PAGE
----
A rear view of a child with her hands on a glass tank, she is looking at jellyfish.

Over exposed: why it’s time to rethink the representation of children

This September, Chance for Childhood launched the OverExposed campaign, a call to action to raise standards and reframe thinking on the way the sector uses children’s images and stories. As part of its commitment to OverExposed, Chance for Childhood has taken the decision to stop showing children’s faces in any of its imagery or videos.

The campaign is the culmination of a two-year journey for Chance for Childhood. One in which the organisation had to have challenging conversations, navigate the different needs of the safeguarding, programmes, fundraising and communications teams, and evaluate how to centre children’s rights and voices in campaigns.

This journey started with a conversation between Chance for Childhood’s Vicky Ferguson, Head of Safeguarding, and Alice Barley, Head of Fundraising and Communications. In this blog, Vicky and Alice discuss how their teams closed the gap between fundraising and safeguarding to take a more child-centred approach to campaigns and communications.

How did the idea come about?

Vicky: When I joined Chance for Childhood I came from an organisation that had already taken identifiable images of children out of its communications. We had done that for many reasons, but mainly because of the challenges of gaining consent from the children we worked with due to their complex lives.

Alice: I knew all of this before Vicky joined Chance for Childhood, so it wasn’t a complete surprise when she asked if we could have a meeting to discuss the idea. I admit that I accepted the invite with a mix of curiosity and scepticism. It was the middle of the first lockdown and my immediate thought was ‘I’m not sure I have time for this’.

What challenges did you face?

Vicky: The biggest challenge for Alice and I has been finding the middle ground and ensuring that we don’t jeopardise our income and relationships with donors. Being donor-centric doesn’t always sit that comfortably with our commitment to being child-centred, but it’s really easy for me to say this as a practitioner.

Alice: It has taken two and half years to get to this point, but we really needed that time. As a fundraising and communications team, it felt like we had lost some of the tools we need to communicate effectively; it wasn’t just our images that needed changing but our language too. Naturally, I had a lot of concerns about how this change might impact our income.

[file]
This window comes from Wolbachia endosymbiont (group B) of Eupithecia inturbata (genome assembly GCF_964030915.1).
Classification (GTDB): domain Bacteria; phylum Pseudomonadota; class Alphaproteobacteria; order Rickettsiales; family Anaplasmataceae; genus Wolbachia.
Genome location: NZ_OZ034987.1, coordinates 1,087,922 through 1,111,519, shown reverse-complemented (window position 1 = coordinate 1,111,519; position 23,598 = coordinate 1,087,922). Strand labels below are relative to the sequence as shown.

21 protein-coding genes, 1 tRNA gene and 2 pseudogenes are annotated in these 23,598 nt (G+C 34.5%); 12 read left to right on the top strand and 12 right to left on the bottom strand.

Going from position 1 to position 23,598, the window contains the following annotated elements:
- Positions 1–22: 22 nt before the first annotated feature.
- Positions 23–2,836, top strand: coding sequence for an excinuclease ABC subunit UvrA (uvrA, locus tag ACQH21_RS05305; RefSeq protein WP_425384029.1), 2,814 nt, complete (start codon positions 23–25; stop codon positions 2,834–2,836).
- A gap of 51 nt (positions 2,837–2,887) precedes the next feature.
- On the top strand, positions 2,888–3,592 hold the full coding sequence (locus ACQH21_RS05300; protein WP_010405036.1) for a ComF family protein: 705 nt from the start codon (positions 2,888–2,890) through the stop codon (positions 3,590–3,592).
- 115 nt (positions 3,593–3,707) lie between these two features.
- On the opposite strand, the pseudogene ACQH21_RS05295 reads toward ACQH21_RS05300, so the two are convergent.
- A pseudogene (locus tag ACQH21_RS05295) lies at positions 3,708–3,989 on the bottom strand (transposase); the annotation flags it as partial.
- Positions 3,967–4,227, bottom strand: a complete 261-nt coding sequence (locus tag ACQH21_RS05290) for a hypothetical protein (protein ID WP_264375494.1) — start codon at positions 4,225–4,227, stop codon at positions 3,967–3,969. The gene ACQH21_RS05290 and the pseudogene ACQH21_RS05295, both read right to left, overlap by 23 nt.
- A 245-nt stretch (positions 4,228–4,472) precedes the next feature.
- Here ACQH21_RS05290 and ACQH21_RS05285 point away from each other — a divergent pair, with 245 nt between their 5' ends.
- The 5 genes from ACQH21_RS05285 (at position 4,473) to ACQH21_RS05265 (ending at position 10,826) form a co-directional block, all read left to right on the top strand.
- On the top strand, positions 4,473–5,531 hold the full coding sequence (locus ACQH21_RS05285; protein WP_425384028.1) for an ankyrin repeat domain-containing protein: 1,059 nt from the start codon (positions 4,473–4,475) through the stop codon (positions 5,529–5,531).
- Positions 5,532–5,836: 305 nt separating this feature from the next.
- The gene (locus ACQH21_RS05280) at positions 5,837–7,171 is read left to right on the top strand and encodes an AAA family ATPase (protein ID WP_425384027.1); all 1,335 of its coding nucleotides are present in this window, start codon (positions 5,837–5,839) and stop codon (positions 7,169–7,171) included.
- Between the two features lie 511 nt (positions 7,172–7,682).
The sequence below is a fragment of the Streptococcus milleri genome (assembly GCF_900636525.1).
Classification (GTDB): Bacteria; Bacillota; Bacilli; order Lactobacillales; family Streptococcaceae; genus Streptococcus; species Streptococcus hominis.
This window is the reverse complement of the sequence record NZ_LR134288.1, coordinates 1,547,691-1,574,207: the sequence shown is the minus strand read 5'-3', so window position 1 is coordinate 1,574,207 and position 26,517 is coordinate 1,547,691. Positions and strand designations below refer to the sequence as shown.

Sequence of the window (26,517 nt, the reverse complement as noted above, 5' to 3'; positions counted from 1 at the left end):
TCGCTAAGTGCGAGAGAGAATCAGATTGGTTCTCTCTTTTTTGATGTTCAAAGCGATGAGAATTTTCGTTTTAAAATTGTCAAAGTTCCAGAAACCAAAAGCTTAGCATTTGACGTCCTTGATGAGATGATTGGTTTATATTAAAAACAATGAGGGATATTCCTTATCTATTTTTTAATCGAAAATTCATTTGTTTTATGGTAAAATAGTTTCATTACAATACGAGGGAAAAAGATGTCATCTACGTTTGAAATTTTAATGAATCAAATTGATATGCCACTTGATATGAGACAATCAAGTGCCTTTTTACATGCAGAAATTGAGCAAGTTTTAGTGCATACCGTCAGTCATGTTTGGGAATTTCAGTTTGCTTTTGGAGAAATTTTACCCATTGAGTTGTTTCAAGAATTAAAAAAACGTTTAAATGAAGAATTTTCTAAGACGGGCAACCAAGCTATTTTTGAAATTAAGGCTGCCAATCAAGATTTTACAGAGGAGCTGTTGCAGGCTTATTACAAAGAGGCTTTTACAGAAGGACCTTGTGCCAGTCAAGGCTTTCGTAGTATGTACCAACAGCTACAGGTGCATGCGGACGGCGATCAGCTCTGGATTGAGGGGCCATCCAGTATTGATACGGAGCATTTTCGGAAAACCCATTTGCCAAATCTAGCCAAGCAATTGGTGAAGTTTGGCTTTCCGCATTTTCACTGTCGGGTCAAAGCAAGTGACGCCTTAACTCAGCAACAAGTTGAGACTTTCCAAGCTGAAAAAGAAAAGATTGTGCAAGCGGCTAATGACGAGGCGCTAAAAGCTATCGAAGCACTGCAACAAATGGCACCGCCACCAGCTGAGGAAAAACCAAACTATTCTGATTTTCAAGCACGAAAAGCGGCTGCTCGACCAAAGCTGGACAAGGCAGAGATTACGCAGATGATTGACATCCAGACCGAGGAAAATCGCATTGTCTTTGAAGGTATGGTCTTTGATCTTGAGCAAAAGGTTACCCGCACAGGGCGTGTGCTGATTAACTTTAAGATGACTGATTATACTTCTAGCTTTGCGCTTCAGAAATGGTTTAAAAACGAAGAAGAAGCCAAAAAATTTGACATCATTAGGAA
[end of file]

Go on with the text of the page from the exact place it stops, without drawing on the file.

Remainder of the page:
As the Head of Fundraising, everyone is looking to you for reassurance that this will work. Not everyone was on board at the beginning. We did a lot of work internally, speaking to partners and our team to understand their concerns. What really helped was running two successful crowdfunding campaigns which used images that didn’t show children’s faces, so we were able to test the idea.

What’s the response been like?

Alice: We’ve had some amazing conversations with supporters about this change. It has been a lesson not to underestimate our supporters; so many want to champion the campaign, which is more than I ever imagined when we started.

Now that the campaign has launched, we’ll be closely monitoring income streams and collecting data every month to see if it has an impact, but I’m hopeful that the planning we did will mitigate any risk.

Vicky: In the run-up to the campaign’s launch we spent a lot of time talking to funding organisations, and were really encouraged by the positive response. So many organisations were already having similar discussions on this topic internally. It has been energising to see such a collective will for change from lots of people and organisations across the development sector.

What are your hopes for the campaign?

Vicky: What’s important to remember is that this campaign is about conversations. It’s about listening to the children, young people and communities we work with, and giving them space to tell us about the challenges they face when it comes to us telling their stories.

Alice: Earlier this year, I travelled to Uganda to meet our partners and see some of the amazing work first-hand. We spent two days working with a photography agency in Kyaka II Refugee Settlement. It really hit home for me how important and necessary the OverExposed campaign is.

What would you do differently?

Alice: Looking back I recognise that I should have been more open-minded to the idea. But this whole process has led to a deeper understanding of child rights for me, and why that matters in our communications.

Vicky: I should have put myself in Alice’s shoes sooner and tried to better understand the challenges this could pose to the fundraising team.

I would encourage anyone thinking about this to ensure you create spaces to have discussions around these topics. Think about who should facilitate them and any expected sticking points before you start because there will be some along the way.

Alice: Vicky will sometimes say to me ‘I still don’t think we’ve gone far enough’, and I understand what she means now. OverExposed isn’t the end result. It is a chapter in the journey. But getting this far feels like a really big achievement.

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